Available Now! (click cover)

America's Counter-Revolution
The Constitution Revisited

From the back cover:

This book challenges the assumption that the Constitution was a landmark in the struggle for liberty. Instead, Sheldon Richman argues, it was the product of a counter-revolution, a setback for the radicalism represented by America’s break with the British empire. Drawing on careful, credible historical scholarship and contemporary political analysis, Richman suggests that this counter-revolution was the work of conservatives who sought a nation of “power, consequence, and grandeur.” America’s Counter-Revolution makes a persuasive case that the Constitution was a victory not for liberty but for the agendas and interests of a militaristic, aristocratic, privilege-seeking ruling class.

Saturday, September 29, 2012

Just Another Day Under Israeli Rule

From Ynetnews
'Turning Bedouin village into Jewish settlement is racist'

Government's decision to convert Umm al-Hiran into Jewish settlement enrages Bedouin residents; 'You can’t just take an Arab and put a Jew in his place. This is Nakba of 2012,' they say
by Ilana Curiel

The continuous struggle of the Bedouin community in southern Israel has once caused a stir in a move Bedouins are calling "racist."
"We will continue fighting. We will not leave our land," residents of Umm al-Hiran, an unrecognized Bedouin village in the Negev slated for demolition, said. The government intends to build a new Jewish settlement called Hiran in place of the village.

"They say they want to evict us because of illegal construction," Salim Abu Al-Kian, 53, told Ynet. "We are ready to reach a settlement on the matter. We're willing to issue permits for homes that have yet to receive them. Unfortunately, the state does not want to help us. They want to expel us from our land. We have no value to them," he said.

After a stretched out legal battle, the National Council for Planning and Construction rejected the motion submitted by the Bimkom organization and Adala, the Legal Center for Arab Minority Rights in Israel, and approved the government's plans to establish a new Jewish village in northern Negev.


הכפר הבדואי אום אל-חיראן. "אין לנו מקום אחר" (צילום: הרצל יוסף) 
Umm al-Hiran village in the Negev (Photo: Hertzel Yosef)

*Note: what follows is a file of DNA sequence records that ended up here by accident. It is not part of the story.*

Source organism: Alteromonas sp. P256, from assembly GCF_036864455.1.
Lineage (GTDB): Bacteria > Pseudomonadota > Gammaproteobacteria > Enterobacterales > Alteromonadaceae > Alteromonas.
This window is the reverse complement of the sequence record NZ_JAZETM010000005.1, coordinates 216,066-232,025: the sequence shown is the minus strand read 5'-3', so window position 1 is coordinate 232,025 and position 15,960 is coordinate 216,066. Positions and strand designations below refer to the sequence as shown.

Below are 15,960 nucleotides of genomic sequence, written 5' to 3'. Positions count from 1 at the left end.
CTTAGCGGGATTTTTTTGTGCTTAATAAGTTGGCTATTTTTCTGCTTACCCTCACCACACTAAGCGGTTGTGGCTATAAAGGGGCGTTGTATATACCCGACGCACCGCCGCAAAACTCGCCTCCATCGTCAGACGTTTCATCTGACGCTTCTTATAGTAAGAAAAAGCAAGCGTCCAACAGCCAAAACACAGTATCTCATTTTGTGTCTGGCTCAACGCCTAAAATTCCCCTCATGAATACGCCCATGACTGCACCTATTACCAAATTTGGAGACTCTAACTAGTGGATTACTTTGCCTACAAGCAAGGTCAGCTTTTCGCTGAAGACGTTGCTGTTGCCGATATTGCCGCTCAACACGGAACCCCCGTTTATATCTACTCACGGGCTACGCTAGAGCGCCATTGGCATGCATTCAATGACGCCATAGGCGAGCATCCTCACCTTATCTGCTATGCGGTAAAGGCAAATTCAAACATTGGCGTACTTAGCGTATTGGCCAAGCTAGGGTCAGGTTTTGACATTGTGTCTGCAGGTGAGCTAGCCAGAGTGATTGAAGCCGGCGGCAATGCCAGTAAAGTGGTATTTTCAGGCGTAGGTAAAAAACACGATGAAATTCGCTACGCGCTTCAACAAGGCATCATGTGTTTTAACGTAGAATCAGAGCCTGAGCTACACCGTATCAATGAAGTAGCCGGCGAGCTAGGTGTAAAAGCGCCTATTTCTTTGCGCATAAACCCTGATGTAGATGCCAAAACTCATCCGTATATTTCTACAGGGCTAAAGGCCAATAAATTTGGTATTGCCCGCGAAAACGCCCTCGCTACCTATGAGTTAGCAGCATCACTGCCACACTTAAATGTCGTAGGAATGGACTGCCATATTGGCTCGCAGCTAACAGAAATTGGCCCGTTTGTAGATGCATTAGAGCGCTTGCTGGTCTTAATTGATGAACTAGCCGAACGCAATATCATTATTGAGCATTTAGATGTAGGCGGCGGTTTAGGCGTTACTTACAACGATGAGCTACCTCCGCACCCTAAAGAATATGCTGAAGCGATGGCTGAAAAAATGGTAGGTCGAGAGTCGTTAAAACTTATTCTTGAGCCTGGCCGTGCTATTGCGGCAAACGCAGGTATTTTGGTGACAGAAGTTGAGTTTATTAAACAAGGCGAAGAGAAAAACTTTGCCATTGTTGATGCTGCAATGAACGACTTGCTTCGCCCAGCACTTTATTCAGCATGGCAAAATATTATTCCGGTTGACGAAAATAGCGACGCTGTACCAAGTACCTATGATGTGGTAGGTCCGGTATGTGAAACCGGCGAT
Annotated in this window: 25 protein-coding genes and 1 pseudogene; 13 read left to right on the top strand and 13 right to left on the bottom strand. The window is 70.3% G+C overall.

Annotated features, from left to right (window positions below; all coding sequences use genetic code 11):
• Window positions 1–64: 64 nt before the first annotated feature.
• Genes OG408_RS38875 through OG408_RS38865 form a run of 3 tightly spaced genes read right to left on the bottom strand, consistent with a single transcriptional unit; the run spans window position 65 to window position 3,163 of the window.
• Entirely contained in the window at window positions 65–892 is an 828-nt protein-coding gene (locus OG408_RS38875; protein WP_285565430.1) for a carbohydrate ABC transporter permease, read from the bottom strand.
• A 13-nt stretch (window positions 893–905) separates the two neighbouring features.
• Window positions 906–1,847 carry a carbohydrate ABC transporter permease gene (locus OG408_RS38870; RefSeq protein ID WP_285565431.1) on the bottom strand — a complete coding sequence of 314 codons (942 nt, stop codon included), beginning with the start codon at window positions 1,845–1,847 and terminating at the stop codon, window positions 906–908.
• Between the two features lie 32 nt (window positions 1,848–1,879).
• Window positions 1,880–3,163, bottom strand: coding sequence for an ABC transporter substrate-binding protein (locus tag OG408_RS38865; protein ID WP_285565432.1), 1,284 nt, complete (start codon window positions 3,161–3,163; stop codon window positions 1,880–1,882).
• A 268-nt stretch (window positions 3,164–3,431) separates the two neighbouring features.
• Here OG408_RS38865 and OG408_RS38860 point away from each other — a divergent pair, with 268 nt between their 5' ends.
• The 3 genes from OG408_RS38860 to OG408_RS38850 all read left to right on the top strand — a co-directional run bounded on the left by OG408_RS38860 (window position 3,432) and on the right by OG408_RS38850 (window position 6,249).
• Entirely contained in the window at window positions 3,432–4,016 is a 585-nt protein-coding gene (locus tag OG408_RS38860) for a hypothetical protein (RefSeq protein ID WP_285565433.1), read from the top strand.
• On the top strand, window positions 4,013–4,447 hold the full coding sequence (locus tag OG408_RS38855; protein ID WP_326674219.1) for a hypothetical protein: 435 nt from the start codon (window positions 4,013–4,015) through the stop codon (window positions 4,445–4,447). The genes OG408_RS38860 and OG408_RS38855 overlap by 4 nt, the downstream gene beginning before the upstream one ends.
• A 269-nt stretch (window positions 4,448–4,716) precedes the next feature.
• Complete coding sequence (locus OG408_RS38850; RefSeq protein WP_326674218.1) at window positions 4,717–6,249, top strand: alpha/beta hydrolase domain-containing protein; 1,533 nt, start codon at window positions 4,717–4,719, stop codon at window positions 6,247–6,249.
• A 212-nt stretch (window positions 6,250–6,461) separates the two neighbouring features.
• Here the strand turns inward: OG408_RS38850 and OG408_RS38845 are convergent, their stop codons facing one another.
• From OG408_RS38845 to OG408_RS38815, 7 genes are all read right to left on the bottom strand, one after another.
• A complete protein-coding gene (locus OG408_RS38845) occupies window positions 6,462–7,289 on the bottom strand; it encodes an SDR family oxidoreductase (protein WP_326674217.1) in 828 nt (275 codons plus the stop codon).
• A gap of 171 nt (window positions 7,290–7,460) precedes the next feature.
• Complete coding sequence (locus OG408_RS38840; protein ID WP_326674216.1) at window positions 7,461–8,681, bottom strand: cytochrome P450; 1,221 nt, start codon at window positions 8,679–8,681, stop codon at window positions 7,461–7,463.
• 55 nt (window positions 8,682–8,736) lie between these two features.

The new village will be built in place of the Bedouin village which currently houses 500 people.

Amna Abu Al-Kian said that she would be willing to die before leaving her home. "I have six children and we have nowhere else to go to."

"Instead of the state helping us, we are thrown out to the street like animals," she exclaimed.

'We can live alongside Jews'

Other residents of the Bedouin village could not understand the council's decision and offered an alternative solution. "We wouldn't mind living alongside Jews. I wouldn't object to us being neighbors," said Salim Abu Al-Kian.

"You can’t just take an Arab and put a Jew in his place. This is racism. This is the Nakba of 2012," he added.

Another Bedouin resident said "we're citizens of the state of Israel. Israel claims to be a democratic country but it has neglected its citizens for decades. Why not recognize our rights? We have been the most loyal to Israel since its establishment. They can't keep pushing us into a corner."

Attorney Suhad Bshara from the Adala Center said that the "government's decision coincides with Israel's policy to expel the Bedouin residents from their lands and destroy their homes in order to clear the land for Jewish settlements."

The authority charged with regulating Bedouin towns in the Negev said that many of the residents have already found a solution – they are to move to the nearby newly-constructed Bedouin village of Horah.

Hassan Shaalan contributed to this report

2 comments:

Louis T. Kellner said...

I agree with you entirely for a change. In this case case, the Israelis are not being bureaucratic or sticklers; they are being outright vicious.

Israel was almost entirely unable to develop the Negev in its 64 years, and Israelis don't really want to live in that oven. It's only the bedouins who want to live there, and have been for centuries or millennia. They are the true "halutzim" there.

Sheldon Richman said...

Thank you.